Too often we see climate change solutions focusing on state intervention and taxing one’s way out of trouble. This is found in both the Framework Document, itself a dowry, and in correspondence between parties. Instead of incentives for green business, enterprise and lifestyle we see daft proposals and meddling demands. This might wash in Frappuccino-sipping areas where hemp handbags, Birkenstocks and windowsill vegetable gardens are commonplace and reliance on public transport or bicycle is the norm, but what Eamon Ryan and his Merry-men fail to realise is that most Irish people don’t live like this. These proposals will rob the working class and rural Ireland to pay for bicycle lanes in Donnybrook. It will crucify people across Ireland who have no other options. This insanity comes at a time when ordinary families, the elderly and rural areas see growing unemployment, a fall in living standards and their communities decimated, with recovery prospects negative. The Green part are out of touch. Who do these sanctimonious, ivory tower dwellers think they are?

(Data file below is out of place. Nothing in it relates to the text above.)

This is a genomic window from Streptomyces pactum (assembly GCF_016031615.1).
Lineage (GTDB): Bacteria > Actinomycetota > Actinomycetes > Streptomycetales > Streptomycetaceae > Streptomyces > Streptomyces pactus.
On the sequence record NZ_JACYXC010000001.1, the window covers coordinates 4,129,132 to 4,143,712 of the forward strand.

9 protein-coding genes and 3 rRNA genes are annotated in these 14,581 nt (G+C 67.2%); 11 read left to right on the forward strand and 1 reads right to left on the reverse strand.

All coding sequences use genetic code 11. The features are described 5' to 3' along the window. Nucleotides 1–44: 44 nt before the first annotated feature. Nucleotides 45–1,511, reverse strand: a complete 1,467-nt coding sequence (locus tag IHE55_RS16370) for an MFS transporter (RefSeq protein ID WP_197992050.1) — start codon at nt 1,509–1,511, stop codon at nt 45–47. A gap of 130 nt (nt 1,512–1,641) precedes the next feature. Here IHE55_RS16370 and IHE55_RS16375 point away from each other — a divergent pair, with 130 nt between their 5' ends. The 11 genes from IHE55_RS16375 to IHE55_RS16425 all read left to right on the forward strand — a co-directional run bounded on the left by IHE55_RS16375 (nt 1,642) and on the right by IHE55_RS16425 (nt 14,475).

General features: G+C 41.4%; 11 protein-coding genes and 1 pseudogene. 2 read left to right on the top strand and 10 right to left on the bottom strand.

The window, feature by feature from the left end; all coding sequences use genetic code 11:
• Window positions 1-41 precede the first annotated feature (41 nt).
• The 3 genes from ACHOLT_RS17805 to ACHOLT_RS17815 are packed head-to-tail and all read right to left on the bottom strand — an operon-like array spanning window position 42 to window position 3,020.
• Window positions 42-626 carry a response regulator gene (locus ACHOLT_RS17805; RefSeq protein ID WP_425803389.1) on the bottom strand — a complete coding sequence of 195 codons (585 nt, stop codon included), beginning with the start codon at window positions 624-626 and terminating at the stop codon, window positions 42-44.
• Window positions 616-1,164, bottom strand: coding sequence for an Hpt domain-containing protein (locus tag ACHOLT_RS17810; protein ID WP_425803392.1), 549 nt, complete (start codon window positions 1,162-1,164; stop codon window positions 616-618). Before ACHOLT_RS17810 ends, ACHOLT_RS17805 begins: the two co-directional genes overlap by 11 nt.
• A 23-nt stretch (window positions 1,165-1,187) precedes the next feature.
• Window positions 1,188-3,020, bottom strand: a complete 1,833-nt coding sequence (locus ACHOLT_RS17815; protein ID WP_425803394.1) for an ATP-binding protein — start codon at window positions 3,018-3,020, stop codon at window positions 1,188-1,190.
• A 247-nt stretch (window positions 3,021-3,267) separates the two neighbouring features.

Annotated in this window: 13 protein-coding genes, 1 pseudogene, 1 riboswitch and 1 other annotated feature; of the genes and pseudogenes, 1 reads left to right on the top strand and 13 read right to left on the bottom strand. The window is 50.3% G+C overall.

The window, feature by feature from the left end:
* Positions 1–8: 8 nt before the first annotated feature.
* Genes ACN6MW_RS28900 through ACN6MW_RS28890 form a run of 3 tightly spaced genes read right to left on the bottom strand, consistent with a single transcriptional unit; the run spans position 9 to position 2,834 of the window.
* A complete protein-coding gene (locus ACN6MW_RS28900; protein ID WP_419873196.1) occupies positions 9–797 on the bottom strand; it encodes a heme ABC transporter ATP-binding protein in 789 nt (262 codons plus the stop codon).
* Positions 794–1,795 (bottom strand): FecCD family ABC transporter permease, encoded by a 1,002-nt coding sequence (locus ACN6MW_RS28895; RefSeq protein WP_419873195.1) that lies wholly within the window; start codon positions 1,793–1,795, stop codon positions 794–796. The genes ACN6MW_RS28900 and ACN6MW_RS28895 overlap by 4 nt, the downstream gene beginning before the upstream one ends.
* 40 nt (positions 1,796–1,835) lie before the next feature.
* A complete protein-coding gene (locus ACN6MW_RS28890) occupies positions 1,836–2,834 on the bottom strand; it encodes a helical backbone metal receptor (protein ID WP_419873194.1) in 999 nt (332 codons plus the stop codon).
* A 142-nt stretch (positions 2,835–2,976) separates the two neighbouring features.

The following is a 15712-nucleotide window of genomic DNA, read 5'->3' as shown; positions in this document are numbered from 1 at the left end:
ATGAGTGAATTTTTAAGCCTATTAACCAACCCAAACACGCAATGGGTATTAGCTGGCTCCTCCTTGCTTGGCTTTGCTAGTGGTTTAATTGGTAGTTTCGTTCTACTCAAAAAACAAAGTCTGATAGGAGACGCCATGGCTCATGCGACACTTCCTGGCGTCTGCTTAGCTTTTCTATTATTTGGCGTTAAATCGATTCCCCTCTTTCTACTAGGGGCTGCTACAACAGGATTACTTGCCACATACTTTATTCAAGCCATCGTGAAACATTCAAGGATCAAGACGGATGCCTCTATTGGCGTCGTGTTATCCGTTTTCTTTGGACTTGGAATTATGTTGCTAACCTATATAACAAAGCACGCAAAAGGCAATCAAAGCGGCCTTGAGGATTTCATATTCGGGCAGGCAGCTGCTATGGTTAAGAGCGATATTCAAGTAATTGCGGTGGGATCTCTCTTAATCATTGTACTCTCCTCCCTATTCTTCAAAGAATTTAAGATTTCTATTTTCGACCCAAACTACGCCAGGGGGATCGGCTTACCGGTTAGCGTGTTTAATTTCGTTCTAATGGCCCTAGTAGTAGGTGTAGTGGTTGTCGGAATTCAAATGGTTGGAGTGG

Both correspondence and Framework Documents contain malevolent discussion. We see unworkable carbon tax and emissions plans. There is little to no transport investment for rural Ireland, yet I suppose we will be expected to carpool. Just Transition is skipped over with sparse detail. But such communities deserve a fair, detailed deal lest these areas become desolate. Communities that are regularly pilloried by academics and Green politicians, might be forgiven for protesting and claiming their concerns are not being heard. Universal Basic Income, or Trojan horse, rears its ugly head. Are we willing to jeopardise small businesses and employers nationwide by forcing them to pay higher wages post pandemic? We are told Irish agriculture, a bone of contention for many Greens will be “recognised”. Whether this “recognition” comes in the form of culling the national herd remains to be seen.

We cannot continue to fool ourselves into thinking that we can tax and regulate our way out of this. We should instead pursue sensible, enterprising solutions.